Blogs About Reading
Shanahan on Literacy
Literacy expert Timothy Shanahan shares best practices for teaching reading and writing. Dr. Shanahan is an internationally recognized professor of urban education and reading researcher who has extensive experience with children in inner-city schools and children with special needs. All posts are reprinted with permission from Shanahan on Literacy.
Informational Text and Young Children
So the woman who runs my local children’s book store told me that more and more parents of young children are asking for “nonfiction beginning readers” because “that’s what Common Core wants.” Really? In kindergarten and first grade? Aren’t beginning readers supposed to develop their decoding and word recognition by reading simple stories (the ones populated by talking pigs).
I’ve seen “easy” nonfiction books that are full of difficult multisyllable words and proper names. The publishers have made the books (supposedly) appropriate for beginning readers by reducing the number of words in the sentences (until the point they are almost incomprehensible), putting fewer words on a page and enlarging the font. The result is a dumbing-down of the content.
I agree that teachers should be reading more nonfiction to young children but is the interpretation that Common Core wants young readers to be reading more nonfiction on their own correct?
The short answer is that Common Core says nothing about kids’ personal choices and how they spend their out-of-school time. The standards do set educational goals — that is, they establish what it is that schools need to ensure students know and can do. These standards require that kids have the skills to read informational text effectively (which are somewhat different than the skills needed to read literary text).
I assume the anecdote reveals a parent who wants to help her child do well at school. What a great parent. She might not understand, very clearly, what the standards require — the standards also require that students learn how to read literature effectively, too — but she recognizes that schools need help and isn’t going to leave her kid’s success to chance. Good for her.
I have no doubt that the practice will help. But, let’s remember there are more reasons for reading than just to do better in school. I’m pleased about this parent, but I might be even more excited if she had said, “I want some nonfiction texts for my child because he’s interested in spiders.”
Your letter expresses concern that Common Core is transforming home reading practices. There are other observers who fear that it is imposing reading experiences that are not “developmentally appropriate” for young children (your letter might have been prompted by that, too).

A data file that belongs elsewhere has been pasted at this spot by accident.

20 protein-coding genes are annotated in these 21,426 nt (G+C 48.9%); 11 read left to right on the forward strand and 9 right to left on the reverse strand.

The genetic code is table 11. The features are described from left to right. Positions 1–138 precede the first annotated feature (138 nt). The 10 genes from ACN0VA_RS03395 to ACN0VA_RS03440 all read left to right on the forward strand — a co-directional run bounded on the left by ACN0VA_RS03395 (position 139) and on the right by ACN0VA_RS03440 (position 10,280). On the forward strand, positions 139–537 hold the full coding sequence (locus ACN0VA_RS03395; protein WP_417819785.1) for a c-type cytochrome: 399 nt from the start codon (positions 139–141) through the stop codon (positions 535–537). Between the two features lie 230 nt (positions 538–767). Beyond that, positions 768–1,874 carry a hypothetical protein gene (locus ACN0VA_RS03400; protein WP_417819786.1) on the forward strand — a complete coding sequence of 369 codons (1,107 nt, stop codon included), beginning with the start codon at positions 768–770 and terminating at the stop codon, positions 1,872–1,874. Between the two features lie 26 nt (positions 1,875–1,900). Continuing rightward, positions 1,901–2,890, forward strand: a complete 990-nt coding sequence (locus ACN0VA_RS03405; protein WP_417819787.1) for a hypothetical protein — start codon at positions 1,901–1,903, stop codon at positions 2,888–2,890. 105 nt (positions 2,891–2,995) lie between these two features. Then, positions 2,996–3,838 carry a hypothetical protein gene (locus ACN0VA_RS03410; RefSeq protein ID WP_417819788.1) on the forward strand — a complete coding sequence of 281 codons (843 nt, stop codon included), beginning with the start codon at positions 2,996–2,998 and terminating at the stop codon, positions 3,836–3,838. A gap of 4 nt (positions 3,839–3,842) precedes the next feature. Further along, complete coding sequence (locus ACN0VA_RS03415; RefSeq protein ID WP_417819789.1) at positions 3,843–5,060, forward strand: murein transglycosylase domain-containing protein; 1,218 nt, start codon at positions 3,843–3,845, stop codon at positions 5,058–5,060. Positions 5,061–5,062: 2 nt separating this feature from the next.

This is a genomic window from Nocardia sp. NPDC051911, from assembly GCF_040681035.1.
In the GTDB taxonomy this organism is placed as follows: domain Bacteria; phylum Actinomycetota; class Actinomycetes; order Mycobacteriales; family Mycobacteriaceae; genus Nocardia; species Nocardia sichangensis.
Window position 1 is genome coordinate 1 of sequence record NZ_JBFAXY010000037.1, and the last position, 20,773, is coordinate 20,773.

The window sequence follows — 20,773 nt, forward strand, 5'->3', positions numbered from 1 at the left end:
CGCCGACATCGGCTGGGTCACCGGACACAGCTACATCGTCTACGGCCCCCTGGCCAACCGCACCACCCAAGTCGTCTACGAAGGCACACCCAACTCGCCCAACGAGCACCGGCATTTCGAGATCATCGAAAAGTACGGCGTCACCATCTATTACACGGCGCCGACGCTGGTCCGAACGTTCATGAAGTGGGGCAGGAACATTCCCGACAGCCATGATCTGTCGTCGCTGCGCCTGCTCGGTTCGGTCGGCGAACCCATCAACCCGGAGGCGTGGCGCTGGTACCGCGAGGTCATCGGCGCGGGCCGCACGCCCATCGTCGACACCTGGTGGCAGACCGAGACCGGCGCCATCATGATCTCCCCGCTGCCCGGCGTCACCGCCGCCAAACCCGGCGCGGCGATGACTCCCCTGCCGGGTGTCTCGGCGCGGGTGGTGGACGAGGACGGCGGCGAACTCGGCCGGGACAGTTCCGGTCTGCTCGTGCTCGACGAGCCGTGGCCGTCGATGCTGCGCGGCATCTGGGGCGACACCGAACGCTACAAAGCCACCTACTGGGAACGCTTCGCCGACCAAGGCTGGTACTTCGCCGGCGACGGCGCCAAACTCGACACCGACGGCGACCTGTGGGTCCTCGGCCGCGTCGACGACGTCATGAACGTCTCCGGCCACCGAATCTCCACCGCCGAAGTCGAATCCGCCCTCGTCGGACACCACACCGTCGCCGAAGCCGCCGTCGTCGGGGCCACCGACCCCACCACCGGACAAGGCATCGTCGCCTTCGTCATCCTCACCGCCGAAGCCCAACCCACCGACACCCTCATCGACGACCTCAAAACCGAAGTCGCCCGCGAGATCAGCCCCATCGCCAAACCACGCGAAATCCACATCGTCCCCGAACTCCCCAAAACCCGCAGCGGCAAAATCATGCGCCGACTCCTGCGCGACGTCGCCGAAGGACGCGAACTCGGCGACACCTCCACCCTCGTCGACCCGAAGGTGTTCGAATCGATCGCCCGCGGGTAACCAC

Those claims are Loony-tunes (with apologies to Elmer Fudd and Daffy Duck). It's great that the standards are encouraging young readers to take on informational texts. Nell Duke reported that first graders had the opportunity to read such texts at school only about 3.6 minutes per day (and she even included the bulletin boards) — that’s less than 11 hours per year!
This gap is even more important given the large percentage of youngsters (Correls, 2011), who are dying to read about snakes, horses, dinosaurs, rocket ships, skeletons, submarines, pirates, etc. (I get to see that these days with my grandkids and nephews, and I used to see it with the first-graders that I taught in my own classrooms).
What you say about beginning level texts is often true, sad to say. Too often the content is dumbed down … but that is no less true for stories. Let’s be honest, beginning reading texts have rarely merited praise for their literary quality (Dr. Seuss being one of the rare exceptions that proves the rule). The limits on children’s decoding skills definitely limits what can be put into the texts for young readers, but this is true for all texts, not just informational ones. Teachers rarely read nonfiction texts to kids, and they rarely make such texts available to children to read on their own.
However, these practices seem to be changing. Even the National Association of Educators of Young Children — a group focused heavily on the learning of preschool children (ages/grades not covered by CCSS) are encouraging the promotion of informational text even with younger kids.
Kids definitely can learn from talking pigs, but they can learn from pigs (and dinosaurs) that don't talk. In fact, many of them prefer it that way.